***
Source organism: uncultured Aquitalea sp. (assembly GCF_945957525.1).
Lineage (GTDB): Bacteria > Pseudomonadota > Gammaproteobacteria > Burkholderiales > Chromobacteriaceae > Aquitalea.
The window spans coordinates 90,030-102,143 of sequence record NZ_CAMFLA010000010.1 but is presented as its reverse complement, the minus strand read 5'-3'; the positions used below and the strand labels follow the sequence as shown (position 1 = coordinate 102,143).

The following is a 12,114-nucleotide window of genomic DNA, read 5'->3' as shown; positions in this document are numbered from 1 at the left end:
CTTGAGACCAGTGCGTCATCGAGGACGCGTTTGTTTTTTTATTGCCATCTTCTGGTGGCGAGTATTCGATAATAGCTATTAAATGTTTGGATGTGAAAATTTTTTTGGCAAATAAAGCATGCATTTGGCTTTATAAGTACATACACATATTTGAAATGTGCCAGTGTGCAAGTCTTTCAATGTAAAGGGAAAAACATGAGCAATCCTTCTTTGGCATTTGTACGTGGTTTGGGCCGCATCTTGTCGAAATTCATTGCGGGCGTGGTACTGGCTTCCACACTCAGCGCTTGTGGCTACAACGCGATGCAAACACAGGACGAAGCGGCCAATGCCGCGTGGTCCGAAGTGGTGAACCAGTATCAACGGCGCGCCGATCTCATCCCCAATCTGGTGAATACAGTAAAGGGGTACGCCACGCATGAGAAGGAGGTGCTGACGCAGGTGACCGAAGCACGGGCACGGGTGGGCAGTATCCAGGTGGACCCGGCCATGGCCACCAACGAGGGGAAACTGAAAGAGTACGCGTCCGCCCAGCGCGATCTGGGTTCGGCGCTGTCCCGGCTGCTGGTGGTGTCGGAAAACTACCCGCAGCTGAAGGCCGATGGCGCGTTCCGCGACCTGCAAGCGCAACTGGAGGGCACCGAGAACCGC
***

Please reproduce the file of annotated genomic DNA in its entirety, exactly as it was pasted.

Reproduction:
Source organism: uncultured Aquitalea sp. (assembly GCF_945957525.1).
Lineage (GTDB): Bacteria > Pseudomonadota > Gammaproteobacteria > Burkholderiales > Chromobacteriaceae > Aquitalea.
The window spans coordinates 90,030-102,143 of sequence record NZ_CAMFLA010000010.1 but is presented as its reverse complement, the minus strand read 5'-3'; the positions used below and the strand labels follow the sequence as shown (position 1 = coordinate 102,143).

The following is a 12,114-nucleotide window of genomic DNA, read 5'->3' as shown; positions in this document are numbered from 1 at the left end:
CTTGAGACCAGTGCGTCATCGAGGACGCGTTTGTTTTTTTATTGCCATCTTCTGGTGGCGAGTATTCGATAATAGCTATTAAATGTTTGGATGTGAAAATTTTTTTGGCAAATAAAGCATGCATTTGGCTTTATAAGTACATACACATATTTGAAATGTGCCAGTGTGCAAGTCTTTCAATGTAAAGGGAAAAACATGAGCAATCCTTCTTTGGCATTTGTACGTGGTTTGGGCCGCATCTTGTCGAAATTCATTGCGGGCGTGGTACTGGCTTCCACACTCAGCGCTTGTGGCTACAACGCGATGCAAACACAGGACGAAGCGGCCAATGCCGCGTGGTCCGAAGTGGTGAACCAGTATCAACGGCGCGCCGATCTCATCCCCAATCTGGTGAATACAGTAAAGGGGTACGCCACGCATGAGAAGGAGGTGCTGACGCAGGTGACCGAAGCACGGGCACGGGTGGGCAGTATCCAGGTGGACCCGGCCATGGCCACCAACGAGGGGAAACTGAAAGAGTACGCGTCCGCCCAGCGCGATCTGGGTTCGGCGCTGTCCCGGCTGCTGGTGGTGTCGGAAAACTACCCGCAGCTGAAGGCCGATGGCGCGTTCCGCGACCTGCAAGCGCAACTGGAGGGCACCGAGAACCGC